(c. 1839 - 1864)
Home State: Georgia
Branch of Service: Infantry
Unit: 61st Georgia Infantry
He enlisted in Company C as Private - October 20, 1861.
On the Campaign
He was wounded in action on 17 September 1862 while carrying the flag at Sharpsburg.
The rest of the War
Appointed Color Sergeant May 4, 1863. Captured with flag at Spotsylvania, Virginia, May 12, 1864.
[At Spotsylvania] Our regiment (Sixty-first Georgia) was on the extreme left of Evans' brigade. We charged the enemy where we did not have any support on our left, and our color bearer, Francis Marion McDow, planted our battle-flag on the works and we had a hand to hand battle with club-guns. Our line being very thin and the enemy's fully three times as strong as ours, we were overpowered and a great many of our regiment had to surrender. Here the enemy captured sixty-five of our regiment, McDow and our old tattered and torn battle-flag.He died while a POW at Point Lookout, Maryland, August 3, 1864.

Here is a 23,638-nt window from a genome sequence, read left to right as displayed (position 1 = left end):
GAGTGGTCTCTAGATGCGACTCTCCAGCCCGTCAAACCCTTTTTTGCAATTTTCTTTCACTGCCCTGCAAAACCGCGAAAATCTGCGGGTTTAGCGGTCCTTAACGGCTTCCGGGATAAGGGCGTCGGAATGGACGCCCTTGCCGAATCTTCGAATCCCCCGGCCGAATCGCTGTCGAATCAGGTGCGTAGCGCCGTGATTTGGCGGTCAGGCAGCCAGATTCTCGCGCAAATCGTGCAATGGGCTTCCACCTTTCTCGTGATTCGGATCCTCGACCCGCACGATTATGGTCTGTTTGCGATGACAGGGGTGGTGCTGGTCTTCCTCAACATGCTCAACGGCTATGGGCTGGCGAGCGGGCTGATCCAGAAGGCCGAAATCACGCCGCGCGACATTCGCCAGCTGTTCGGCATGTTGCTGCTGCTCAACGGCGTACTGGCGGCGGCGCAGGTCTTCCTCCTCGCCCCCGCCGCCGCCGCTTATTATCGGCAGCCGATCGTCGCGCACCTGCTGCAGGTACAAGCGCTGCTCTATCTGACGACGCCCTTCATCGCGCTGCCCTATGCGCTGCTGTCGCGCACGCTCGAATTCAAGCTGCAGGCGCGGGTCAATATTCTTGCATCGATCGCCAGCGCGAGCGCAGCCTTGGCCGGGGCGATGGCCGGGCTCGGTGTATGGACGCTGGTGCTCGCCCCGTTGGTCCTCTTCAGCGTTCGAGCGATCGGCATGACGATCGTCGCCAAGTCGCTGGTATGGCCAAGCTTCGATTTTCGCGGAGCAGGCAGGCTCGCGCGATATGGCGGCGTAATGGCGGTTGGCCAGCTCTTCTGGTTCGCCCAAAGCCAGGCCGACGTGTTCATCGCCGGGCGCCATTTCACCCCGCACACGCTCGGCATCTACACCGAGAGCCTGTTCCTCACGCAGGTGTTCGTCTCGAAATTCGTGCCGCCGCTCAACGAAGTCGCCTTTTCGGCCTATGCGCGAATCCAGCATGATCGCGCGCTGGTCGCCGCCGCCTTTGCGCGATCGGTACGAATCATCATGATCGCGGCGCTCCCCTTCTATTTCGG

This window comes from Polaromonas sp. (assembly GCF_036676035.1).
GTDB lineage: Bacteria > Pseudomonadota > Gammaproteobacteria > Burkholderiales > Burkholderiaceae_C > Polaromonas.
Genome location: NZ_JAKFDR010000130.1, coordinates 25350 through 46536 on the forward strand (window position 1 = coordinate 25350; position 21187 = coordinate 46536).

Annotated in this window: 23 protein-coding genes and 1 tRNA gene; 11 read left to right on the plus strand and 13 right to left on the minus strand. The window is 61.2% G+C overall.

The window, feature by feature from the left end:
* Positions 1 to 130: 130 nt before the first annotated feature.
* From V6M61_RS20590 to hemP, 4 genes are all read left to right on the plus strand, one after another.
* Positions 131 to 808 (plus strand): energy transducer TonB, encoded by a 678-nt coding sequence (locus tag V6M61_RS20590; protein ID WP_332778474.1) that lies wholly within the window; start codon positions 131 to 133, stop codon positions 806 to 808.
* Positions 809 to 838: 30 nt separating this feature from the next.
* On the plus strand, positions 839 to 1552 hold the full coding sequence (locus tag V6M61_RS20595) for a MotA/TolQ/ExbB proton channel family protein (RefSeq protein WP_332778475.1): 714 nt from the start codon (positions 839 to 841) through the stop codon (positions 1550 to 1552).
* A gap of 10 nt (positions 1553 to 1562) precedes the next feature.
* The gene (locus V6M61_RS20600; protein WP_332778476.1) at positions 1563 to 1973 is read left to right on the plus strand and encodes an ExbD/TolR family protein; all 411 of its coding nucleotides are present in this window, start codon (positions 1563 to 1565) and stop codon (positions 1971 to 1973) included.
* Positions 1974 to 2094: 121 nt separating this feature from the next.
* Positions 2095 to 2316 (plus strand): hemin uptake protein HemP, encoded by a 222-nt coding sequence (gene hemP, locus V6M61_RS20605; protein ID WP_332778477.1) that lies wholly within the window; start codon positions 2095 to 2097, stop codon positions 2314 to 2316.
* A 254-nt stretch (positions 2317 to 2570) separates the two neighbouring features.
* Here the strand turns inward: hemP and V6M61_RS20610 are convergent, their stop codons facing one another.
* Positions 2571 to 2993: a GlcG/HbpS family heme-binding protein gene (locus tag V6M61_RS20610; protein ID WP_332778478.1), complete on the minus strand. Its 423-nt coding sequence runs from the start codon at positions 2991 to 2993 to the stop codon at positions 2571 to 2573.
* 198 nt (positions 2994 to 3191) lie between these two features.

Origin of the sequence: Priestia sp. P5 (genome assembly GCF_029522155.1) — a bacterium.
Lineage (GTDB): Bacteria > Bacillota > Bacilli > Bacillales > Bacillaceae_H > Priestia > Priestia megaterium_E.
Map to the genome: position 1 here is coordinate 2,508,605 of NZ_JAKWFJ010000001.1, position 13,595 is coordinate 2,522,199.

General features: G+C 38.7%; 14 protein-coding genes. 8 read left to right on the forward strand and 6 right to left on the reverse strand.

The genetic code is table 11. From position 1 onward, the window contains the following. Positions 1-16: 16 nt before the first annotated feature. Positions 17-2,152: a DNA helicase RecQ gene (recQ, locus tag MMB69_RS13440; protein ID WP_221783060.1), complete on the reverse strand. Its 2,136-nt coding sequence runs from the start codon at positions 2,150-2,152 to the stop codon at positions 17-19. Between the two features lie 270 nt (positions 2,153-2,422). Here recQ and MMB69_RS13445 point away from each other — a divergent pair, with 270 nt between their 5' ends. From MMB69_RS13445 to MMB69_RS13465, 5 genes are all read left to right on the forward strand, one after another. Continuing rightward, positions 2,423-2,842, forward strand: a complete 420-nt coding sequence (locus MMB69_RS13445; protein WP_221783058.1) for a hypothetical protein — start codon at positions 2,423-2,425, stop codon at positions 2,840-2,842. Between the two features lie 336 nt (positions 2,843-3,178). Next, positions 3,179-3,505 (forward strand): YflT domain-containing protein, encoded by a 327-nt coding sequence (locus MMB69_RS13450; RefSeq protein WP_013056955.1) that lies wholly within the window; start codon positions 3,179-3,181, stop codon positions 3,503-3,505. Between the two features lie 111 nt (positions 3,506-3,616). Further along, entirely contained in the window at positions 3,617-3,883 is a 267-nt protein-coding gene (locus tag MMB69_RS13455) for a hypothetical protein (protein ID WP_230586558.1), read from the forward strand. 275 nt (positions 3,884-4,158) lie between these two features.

I must stop and say a few words about Sergeant Francis Marion McDow. He was an Alabamian by birth and as brave as the great hero General Francis Marion, after whom he was named. He was like the brave Sergeant Jasper, unlettered. He was about 23 years of age and had received a severe wound at Sharpsburg, Md., while carrying the flag so bravely. He was complimented by the noble and brave Colonel Douglas just before Colonel D. was killed. The flag was nearly shot to pieces by shot and shell. It was nothing but a tattered and torn rag, for it had been in every battle the regiment had ever been engaged in, and the regiment loved it and its noble bearer. We mourned the loss of McDow and the dear old flag.
References & notes
Basic information from Henderson1, who lists him as F.M. McDow. The quote above and his full name from George Washington Nichols' A Soldier's Story of his Regiment (61st Georgia) (1898).
c. 1839 in AL
08/03/1864 Point Lookout, MD